“But then it’s obviously not true for the fanatical SS Guards, right? So, you need a layered explanation for so many phenomena.”

Psychological distance is part of it, he says. “This whole process of dehumanisation where you look at other people and don’t see people but see animals, or things.

“The social psychology experiments of the 1960s tried to make the case that there’s a Nazi in every one of us just below the surface. I think that totally trivialised the actual historical phenomenon of the Holocaust.

“These things are possibilities, but they are at the end of a very long and dark road where evil becomes normalised and people become adjusted to things they should never become adjusted to and often destroy themselves in the process.

“Because this is another thing we know; that killing another person often kills something within yourself as well, which suggests to me that we’re not born to do that.

“We like sex because it’s good for us, we like food because it’s good for us, but with violence we know soldiers who kill someone else often come back with PTSD.”

For Bregman, then, humanity isn’t made of as many crooked timbers as we seem to think. And yet that’s how we see ourselves. Why?

“Firstly, you have to look at the systems of information we have and most of us consume daily news, and the news is mostly about things that go wrong. It’s mostly about corruption and violence and terrorist attacks, etc. And we know from quite a bit of research that people who watch the news become more cynical and a bit more depressed. There’s even a term for it in psychology: they call it ‘mean world syndrome’. I think that partly explains it.”

Secondly, he suggests, it's deeply rooted in the culture, in the Christian idea of original sin, and in Enlightenment philosophy. “And then you look at the current system we live in. You could call it the neo-liberal capitalist model. Well, what’s the central dogma of that? It’s that people are selfish, and we just have to deal with it, right?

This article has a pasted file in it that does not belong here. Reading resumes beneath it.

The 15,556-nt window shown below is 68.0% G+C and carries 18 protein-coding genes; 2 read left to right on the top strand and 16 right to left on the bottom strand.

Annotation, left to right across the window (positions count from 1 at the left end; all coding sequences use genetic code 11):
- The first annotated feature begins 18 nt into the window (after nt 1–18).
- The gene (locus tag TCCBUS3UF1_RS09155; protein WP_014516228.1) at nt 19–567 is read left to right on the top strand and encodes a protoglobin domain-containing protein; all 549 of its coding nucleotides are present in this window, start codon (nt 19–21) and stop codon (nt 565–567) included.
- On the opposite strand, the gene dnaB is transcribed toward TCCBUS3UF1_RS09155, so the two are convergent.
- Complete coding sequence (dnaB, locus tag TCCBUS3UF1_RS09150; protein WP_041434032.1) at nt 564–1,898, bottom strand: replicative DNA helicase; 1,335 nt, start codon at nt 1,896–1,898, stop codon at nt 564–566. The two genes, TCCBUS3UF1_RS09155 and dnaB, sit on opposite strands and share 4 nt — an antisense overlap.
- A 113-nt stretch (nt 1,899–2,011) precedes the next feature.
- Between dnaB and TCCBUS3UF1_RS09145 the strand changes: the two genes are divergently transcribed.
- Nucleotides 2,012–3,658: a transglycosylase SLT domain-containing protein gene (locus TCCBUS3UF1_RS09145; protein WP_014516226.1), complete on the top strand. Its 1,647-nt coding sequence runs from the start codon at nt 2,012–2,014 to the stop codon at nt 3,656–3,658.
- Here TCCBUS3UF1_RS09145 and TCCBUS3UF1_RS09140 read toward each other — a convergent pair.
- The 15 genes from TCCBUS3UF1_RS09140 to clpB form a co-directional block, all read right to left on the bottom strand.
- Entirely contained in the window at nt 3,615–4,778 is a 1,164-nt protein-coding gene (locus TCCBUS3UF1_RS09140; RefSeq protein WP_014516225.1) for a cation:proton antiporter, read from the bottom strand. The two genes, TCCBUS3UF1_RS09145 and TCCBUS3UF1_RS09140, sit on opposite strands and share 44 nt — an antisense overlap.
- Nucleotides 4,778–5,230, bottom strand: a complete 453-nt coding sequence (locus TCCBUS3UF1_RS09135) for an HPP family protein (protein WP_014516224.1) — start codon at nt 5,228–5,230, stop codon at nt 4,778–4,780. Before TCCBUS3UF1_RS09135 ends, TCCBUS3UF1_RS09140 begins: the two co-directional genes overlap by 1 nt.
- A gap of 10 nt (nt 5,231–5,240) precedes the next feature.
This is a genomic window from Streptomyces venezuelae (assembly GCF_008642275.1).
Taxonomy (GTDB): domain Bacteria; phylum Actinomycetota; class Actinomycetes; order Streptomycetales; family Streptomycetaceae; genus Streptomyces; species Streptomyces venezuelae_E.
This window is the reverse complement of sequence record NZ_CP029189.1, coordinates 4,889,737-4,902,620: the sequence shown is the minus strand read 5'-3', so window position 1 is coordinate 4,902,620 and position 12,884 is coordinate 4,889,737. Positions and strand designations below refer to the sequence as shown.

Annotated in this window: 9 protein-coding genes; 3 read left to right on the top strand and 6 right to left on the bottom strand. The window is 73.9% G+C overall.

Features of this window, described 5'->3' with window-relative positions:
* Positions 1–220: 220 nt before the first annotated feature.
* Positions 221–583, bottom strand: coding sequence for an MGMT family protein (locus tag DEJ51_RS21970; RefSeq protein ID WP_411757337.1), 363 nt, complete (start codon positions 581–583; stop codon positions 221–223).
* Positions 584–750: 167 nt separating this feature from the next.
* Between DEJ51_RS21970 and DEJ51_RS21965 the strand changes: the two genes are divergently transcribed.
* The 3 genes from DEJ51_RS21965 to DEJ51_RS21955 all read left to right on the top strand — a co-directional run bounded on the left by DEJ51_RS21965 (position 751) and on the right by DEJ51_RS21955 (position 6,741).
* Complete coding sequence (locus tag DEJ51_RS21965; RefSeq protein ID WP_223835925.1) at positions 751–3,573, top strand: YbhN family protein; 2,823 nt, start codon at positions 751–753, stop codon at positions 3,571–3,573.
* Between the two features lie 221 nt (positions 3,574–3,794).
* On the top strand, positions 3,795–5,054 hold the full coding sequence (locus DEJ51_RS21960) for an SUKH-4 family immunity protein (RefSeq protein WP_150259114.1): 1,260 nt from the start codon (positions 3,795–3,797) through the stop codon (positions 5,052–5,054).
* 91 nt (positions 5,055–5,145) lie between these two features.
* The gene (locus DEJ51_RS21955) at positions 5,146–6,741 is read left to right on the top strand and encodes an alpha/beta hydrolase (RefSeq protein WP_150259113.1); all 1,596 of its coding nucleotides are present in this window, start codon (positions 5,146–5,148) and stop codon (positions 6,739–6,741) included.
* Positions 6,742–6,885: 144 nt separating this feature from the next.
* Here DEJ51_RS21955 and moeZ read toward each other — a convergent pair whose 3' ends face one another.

“Then the question is, who benefits from this? And I think the answer is that those in power benefit. The cynical view of human nature is a really important legitimisation of hierarchy, because if we can’t trust each other, then we need hierarchy. We need people to keep us in check.

“But if people are pretty decent, we can have a revolution to a much more egalitarian kind of society.”

It’s maybe no surprise that Bregman is the son of a Protestant minister, though he himself is an atheist. “Sometimes I think religion can have terrible consequences, but if you meet my parents you will discover it can have pretty wonderful consequences and help people become better versions of themselves.

“And that’s partly what this book is all about. It’s about the performative power of ideas. Because if we have this selfish view of human nature, we create a society that brings out the worst in us.